Market rates: Downside risk dominates
It is now a well-accepted fact that the focus in financial markets has dramatically shifted from inflation to recession fears. This was first visible in the aggressive flattening, and indeed inversion, of the sterling yield curve. Outright yields falling further from their June peak is the more recent and dramatic manifestation of where investors’ worries lie. In the case of 10Y gilts, this has meant crossing under the symbolic 2% level, 80bp from their peak.
Yet, we see more downside to yields over the coming weeks and months. For one thing, the Sonia swap curve is still pricing the Bank Rate peaking more than 75bp above where we are forecasting it. What’s more, global growth concerns are driving more money into the safety of government bonds. Taken together, 10Y gilts may well flirt with 1.5% over the summer months, a level not touched since March.
Private investors are set to absorb a record amount of gilts in the coming years
A key risk to this view is indeed the effect of QT, and in particular of gilt sales, on valuations. Fundamentally, active sales should be treated the same way as passive balance sheet reduction in that the latter should result in commensurate debt sales from the Debt Management Office. Assuming £100bn of annual balance sheet reduction, the total increase of gilts in circulation in the next three fiscal years will reach record levels (even if our supply forecast could well turn out to be too optimistic).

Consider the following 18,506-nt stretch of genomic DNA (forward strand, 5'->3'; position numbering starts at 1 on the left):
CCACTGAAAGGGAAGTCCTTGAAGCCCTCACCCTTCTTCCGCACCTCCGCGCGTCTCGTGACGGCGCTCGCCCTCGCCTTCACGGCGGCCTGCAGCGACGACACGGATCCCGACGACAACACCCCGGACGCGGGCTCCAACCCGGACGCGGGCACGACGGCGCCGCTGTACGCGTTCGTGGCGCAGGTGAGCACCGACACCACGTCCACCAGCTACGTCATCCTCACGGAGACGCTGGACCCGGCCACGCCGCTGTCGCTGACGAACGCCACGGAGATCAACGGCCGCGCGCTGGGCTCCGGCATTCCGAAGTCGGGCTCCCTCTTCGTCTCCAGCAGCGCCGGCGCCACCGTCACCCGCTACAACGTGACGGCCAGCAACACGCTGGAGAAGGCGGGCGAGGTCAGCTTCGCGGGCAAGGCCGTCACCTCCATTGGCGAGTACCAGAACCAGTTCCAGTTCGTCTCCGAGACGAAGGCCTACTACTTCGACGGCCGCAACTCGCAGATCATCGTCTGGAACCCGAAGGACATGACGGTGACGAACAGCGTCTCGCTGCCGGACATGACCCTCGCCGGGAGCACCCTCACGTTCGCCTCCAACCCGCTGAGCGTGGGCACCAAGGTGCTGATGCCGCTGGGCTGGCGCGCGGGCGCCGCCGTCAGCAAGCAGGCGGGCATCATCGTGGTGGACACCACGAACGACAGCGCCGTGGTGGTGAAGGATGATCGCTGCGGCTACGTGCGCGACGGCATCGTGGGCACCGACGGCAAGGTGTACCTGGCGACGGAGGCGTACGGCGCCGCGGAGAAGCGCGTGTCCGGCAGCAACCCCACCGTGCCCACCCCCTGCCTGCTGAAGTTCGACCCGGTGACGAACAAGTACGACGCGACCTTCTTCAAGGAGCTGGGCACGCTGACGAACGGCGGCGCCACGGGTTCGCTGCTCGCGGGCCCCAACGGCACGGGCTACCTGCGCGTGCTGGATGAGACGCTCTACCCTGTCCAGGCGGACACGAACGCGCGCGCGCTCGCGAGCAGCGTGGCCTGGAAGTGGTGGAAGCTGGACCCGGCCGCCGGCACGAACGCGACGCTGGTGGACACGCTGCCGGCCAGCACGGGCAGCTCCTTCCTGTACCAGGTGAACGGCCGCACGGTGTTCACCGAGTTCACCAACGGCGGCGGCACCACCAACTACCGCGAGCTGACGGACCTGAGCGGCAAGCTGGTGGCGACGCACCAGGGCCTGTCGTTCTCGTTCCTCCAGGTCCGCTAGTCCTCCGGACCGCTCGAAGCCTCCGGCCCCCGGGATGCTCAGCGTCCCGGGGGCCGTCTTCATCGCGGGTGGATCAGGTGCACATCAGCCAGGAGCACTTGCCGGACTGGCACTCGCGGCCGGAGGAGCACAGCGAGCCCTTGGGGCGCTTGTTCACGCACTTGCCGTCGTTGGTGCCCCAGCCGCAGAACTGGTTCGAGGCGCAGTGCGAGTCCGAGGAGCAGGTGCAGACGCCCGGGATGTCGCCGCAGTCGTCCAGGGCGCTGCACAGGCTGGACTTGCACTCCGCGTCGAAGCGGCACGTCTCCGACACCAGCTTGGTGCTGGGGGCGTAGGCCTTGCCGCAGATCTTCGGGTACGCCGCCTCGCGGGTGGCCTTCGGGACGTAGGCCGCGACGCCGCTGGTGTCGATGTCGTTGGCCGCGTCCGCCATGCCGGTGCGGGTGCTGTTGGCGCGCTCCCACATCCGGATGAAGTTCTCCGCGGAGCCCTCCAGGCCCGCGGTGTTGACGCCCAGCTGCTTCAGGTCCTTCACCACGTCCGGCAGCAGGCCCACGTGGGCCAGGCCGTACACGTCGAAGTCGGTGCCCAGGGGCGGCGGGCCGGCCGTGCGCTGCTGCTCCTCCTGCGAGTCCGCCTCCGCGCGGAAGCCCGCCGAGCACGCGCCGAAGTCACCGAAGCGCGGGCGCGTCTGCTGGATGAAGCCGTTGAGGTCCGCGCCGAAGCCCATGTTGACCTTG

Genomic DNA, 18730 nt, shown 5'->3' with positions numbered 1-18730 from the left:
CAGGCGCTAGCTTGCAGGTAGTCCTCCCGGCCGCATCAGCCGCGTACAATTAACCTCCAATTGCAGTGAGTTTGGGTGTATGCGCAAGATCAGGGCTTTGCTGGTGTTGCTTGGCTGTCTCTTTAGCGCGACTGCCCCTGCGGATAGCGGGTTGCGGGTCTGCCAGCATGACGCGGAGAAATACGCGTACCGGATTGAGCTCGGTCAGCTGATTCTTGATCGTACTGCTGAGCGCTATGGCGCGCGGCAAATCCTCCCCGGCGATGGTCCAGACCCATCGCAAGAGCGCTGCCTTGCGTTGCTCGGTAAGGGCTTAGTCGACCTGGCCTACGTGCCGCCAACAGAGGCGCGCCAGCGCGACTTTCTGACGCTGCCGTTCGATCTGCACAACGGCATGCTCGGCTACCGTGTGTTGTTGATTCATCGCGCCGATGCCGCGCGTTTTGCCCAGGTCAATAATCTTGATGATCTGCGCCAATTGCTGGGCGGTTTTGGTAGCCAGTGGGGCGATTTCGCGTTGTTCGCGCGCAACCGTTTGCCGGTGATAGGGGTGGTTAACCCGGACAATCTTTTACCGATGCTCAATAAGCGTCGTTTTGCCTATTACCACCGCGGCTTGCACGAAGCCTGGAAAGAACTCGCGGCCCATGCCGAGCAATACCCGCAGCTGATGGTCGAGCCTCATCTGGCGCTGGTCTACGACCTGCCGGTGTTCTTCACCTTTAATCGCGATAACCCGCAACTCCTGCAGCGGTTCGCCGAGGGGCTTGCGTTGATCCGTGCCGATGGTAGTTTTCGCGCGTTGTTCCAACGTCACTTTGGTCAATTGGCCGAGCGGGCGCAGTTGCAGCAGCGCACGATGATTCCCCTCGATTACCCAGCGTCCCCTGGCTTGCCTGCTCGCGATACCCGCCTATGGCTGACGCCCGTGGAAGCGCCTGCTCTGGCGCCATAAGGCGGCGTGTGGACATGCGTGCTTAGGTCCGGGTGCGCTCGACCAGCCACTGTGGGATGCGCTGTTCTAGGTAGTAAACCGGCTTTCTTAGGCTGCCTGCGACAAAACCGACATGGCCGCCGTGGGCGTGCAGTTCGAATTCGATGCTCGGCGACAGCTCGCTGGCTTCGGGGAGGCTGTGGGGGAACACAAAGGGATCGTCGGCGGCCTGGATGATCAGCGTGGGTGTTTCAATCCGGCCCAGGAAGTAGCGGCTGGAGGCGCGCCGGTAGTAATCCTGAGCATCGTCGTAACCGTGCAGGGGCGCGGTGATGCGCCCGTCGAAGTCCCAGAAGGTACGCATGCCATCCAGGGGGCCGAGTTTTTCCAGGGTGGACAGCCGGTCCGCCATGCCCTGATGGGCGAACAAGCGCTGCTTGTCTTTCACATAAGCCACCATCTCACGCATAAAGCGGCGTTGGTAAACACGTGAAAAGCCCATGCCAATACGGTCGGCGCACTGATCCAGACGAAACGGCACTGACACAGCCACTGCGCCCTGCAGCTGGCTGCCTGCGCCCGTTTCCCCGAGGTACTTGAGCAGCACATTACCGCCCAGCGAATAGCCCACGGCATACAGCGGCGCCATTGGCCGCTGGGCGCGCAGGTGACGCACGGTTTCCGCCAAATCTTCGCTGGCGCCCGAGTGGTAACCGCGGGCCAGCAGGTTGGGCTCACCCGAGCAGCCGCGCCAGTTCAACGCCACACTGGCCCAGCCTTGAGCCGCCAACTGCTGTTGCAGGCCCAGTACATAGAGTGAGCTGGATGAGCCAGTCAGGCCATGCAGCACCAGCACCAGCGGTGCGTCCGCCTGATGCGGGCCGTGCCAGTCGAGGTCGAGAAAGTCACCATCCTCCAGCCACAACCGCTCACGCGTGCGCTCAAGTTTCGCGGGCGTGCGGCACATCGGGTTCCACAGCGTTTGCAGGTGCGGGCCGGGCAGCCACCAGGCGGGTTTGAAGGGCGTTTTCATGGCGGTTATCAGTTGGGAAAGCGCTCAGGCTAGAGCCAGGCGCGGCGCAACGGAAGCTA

Outright sales add a financial stability element to the debate about the amount of additional gilts that private investors can absorb. The impact is difficult to quantify as the greatest impact of QE is, by the BoE’s own admission, greater when markets are in a period of stress. Judging by elevated levels of implied volatility, and by the width of bid-offer spreads on gilt benchmarks, the current period shares some of the stressed characteristics of the onset of the Covid-19 crisis in the spring of 2020, when the BoE decided to embark on an unprecedented amount of purchases to restore market conditions. In short, now doesn’t seem like an opportune time to add to market stress.
The gilt market displays the same stressed characteristics as in the spring of 2020
FX: BoE will struggle to lift the pound
The monetary policy channel has not been the primary driver of EUR/GBP lately, according to our short-term fair value model, where risk sentiment explains a larger portion of daily swings in the pair. The fact that markets are almost fully pricing in a 50bp hike this week and around 100bp of extra tightening after that by February 2023, in our view shows that a good deal of BoE hawkishness is already in the price when it comes to the pound.
An already volatile FX environment suggests the pound could show sharp moves in either direction after the BoE announcement this week. But the risks related to a dovish repricing in the BoE curve continue to highlight the net monetary policy impact for the pound over the coming months should be largely negative, if anything.
With the dollar potentially finding some stability this week, GBP/USD may start stalling around the 1.2300 level. When it comes to EUR/GBP – despite the lingering downside risks related to a full shutdown of gas supplies from Russia – we could see the 0.8400 work as a gravity line for now, with some potential BoE dovish repricing favouring a return to 0.8500.